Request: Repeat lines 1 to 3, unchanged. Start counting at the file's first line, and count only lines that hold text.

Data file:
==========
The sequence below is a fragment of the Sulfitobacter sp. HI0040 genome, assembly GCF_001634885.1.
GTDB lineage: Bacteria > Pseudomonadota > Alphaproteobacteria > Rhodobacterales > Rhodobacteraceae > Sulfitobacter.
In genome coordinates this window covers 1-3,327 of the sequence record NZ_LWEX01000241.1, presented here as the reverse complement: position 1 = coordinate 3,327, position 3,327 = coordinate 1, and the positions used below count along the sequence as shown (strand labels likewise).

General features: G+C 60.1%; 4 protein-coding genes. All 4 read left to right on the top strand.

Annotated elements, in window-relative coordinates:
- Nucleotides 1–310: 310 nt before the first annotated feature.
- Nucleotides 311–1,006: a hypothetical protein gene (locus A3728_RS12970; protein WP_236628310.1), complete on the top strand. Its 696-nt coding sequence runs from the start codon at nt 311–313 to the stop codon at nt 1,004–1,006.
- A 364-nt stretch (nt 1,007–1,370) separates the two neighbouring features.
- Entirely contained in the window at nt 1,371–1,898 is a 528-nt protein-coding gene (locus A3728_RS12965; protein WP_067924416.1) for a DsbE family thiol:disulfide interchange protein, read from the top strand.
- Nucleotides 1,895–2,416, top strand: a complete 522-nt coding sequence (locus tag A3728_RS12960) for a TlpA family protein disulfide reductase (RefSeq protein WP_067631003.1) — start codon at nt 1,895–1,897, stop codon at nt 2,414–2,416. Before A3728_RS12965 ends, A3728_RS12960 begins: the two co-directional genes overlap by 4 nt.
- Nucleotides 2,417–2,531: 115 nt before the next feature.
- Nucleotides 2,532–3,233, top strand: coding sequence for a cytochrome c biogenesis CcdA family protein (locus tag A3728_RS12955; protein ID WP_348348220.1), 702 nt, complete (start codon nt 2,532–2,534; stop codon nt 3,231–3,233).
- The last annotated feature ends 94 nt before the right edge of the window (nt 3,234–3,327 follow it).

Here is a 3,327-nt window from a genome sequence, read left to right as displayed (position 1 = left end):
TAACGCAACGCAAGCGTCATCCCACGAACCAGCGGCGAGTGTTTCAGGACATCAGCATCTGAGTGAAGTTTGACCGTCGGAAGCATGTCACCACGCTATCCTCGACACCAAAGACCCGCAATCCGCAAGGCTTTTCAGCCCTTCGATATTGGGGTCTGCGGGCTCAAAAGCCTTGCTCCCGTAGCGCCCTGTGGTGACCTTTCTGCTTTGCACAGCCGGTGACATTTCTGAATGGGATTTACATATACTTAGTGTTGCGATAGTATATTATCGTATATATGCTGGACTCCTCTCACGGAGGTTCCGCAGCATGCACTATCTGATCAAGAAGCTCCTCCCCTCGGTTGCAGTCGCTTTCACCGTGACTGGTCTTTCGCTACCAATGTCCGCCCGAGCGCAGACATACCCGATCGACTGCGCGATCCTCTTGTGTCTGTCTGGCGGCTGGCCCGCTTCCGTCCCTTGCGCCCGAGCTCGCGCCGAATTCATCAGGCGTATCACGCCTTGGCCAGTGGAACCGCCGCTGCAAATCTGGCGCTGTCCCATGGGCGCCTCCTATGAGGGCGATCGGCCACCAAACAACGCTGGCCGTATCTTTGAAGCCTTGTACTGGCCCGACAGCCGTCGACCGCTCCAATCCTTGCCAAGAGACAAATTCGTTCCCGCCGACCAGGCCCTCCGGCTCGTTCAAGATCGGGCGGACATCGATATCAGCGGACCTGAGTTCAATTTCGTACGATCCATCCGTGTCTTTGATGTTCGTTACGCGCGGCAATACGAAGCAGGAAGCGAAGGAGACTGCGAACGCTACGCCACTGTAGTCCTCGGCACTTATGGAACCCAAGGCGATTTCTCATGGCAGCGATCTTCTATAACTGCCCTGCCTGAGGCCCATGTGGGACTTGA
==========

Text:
The sequence below is a fragment of the Sulfitobacter sp. HI0040 genome, assembly GCF_001634885.1.
GTDB lineage: Bacteria > Pseudomonadota > Alphaproteobacteria > Rhodobacterales > Rhodobacteraceae > Sulfitobacter.
In genome coordinates this window covers 1-3,327 of the sequence record NZ_LWEX01000241.1, presented here as the reverse complement: position 1 = coordinate 3,327, position 3,327 = coordinate 1, and the positions used below count along the sequence as shown (strand labels likewise).